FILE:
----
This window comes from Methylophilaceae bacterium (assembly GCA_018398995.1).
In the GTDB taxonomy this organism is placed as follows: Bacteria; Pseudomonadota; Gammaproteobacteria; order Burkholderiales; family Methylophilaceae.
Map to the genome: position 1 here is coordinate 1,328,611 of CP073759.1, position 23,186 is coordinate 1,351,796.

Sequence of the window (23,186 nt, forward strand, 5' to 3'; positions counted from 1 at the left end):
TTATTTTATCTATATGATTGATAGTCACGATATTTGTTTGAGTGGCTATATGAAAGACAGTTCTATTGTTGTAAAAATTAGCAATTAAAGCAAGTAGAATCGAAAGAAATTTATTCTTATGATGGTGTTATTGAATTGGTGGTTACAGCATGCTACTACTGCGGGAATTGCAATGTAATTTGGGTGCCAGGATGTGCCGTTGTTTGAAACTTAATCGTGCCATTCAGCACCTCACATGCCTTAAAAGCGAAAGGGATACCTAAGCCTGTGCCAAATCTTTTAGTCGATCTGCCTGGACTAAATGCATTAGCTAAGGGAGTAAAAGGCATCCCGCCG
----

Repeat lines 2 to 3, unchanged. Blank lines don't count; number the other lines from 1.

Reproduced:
In the GTDB taxonomy this organism is placed as follows: Bacteria; Pseudomonadota; Gammaproteobacteria; order Burkholderiales; family Methylophilaceae.
Map to the genome: position 1 here is coordinate 1,328,611 of CP073759.1, position 23,186 is coordinate 1,351,796.